Drontal Oral Suspension for Puppies
So there you have it... me and my crazy buying tendencies.

P.S.  No, this post wasn't paid or sponsored. I just thought it would be a great way to finally delete some of the pictures taking up space.
Read More

Saturday, August 16, 2014

4 Tips in Caring for Long-Haired Dog Breeds

Before we start with our local program, let me just share this amazing person whose technique in dog grooming I truly admire.

This Youtuber is an amazing groomer. I like his approach with scared dogs.

There's a downside in caring for a long-haired dog. Shih Tzus and Pekingeses need constant grooming. Some owners take it to themselves to do the grooming. And it's fine. Just remember, it's not just the normal bathing and clipping that they need. 

Asti, the majestic, white lion! Just see how floofy she is.
Most long-haired dog breeds require... 

1. Daily brushing. If you don't have the time to brush your dog's hair daily, you should at least spend 30 minutes a week to ensure that all matted fur is removed.

See how thick her fur is. We have to brush her hair everyday to keep it from forming lumps.
2. Nail clipping. Forget about the challenge of clipping dogs with black nails. Now, you also have to deal with nails surrounded by fur.

This is what groomer's call the Puppy Cut. It's cropped short, about half an inch thick.
3. Clipping/cutting of fur in sensitive areas. Scared of holding your dog's muzzle while placing the scissors in front of his face? Scared nicking your dog's skin or scratching his eye with your scissors? This is just one of the many things you will have to deal with long-haired dogs.

Dogs with long hair need to have the fur between their toes and paw pads trimmed on a weekly or monthly basis. This goes for the hair/fur on their butts and on their abdomens.

Semi-bald cut. We had to cut Asti's hair this short so that treating her fungal infection would be easier.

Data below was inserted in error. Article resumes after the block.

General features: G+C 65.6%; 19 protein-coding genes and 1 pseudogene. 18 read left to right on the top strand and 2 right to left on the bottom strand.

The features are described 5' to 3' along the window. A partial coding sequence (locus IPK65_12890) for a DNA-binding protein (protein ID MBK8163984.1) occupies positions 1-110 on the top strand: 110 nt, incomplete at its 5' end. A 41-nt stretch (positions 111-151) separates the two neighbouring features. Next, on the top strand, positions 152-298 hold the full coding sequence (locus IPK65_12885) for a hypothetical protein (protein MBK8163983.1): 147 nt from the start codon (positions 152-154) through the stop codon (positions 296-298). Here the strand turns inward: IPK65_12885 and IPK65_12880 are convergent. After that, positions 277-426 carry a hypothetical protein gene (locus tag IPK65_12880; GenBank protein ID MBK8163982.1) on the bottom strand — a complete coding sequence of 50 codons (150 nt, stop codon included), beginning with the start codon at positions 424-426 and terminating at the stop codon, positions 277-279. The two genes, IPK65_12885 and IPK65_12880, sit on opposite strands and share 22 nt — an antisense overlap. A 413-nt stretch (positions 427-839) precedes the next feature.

4. Longer bathing and grooming time. Because of their long fur, breeds like Yorkies, Shih Tzus, and Pekes require more than just a towel to dry off. They need a blower to ensure that their double coats are completely dry.

Our new groomer is amazing. The dogs love him. His grooming skills are superb, and he's very tidy. 
*Pekingeses don't have double coats. They just have a really thick one.

Update: Haopee is a little under the weather. She's wallowing in bed like a sick pig. BOL!
Read More

Sunday, August 10, 2014

Feeling Blessed: Dog Food and Schnauzer Parcel

We Got a Schnauzer Package!

We got a package from our dear friend, Magic. It was real sweet of Magic and her mom to include Asti in their letter. The squeaking duck is driving them crazy, by the way.

Thanks Magic and Mom L from Life in the Doghouse for the wonderful presents.
We got ourselves a nice schnauzer schnauzer pin and keychain. We even have a schnauzer pad to match the pretty pins. Now, I feel like a bonafide schnauzer fan! HAHAHA

Switching Shih Tzu Diets

I did mention about changing Buchi's diet. 
Two weeks ago, we started him on Eagle Pro. So far, he's responded positively to it. He's more active. As for the skin condition, it didn't seem to get worse--neither did it get better.

However, we also had him groomed, so it may be a major factor as to why he looks better these days.

Eagle Pro Original Herring for Buchi, Micodine Anti-Fungal Shampoo for Asti,  Le Salon Groomer's Scissors for Chooey 
After talking to Dr. MSB about Eagle Pro, she suggested we give Lamb and Rice a try because Eagle Pro's main ingredient is fish. It could worsen his skin condition.

Eagle Pro's Original Herring's ingredients include:
Herring, White Fish Meal, Pork Meal, Pure Pearled Barley, Brown Rice, Natural Fish Oil (Preserved with Natural Mixed Tocopherols), Flaxseed Oil, Sunflower Oil, Avocado Oil, Green Peas, Cranberries, Blueberries, Tomatoes, Carrots, Kelp, Alfalfa, Glucosamine, Parsley Leaf, Chondroitin, Rosemary Extract, Yucca Schidigera Extract, Lecithin, Choline Chloride
So, for the next two weeks, we will be trying Holistic Recipe, whose main ingredient include Lamb Meal, Brown Rice, Barley, and Ground Corn (shoot, I didn't notice the corn before!).
Here's an excerpt from a letter sent by the company that makes Holistic in response to the green tea in dog food concern.
Holistic Recipe is one of the best Lamb & Rice formulas for dogs. It contains lamb as the only animal protein source and excludes the possible allergens for dogs, such as beef, egg, fish, wheat, corn, etc. Besides, it's naturally preserved with vitamin E & C, not to mention the anit-free-radicals function from green tea. 
What do you think, guys? Which is better between the two?
Read More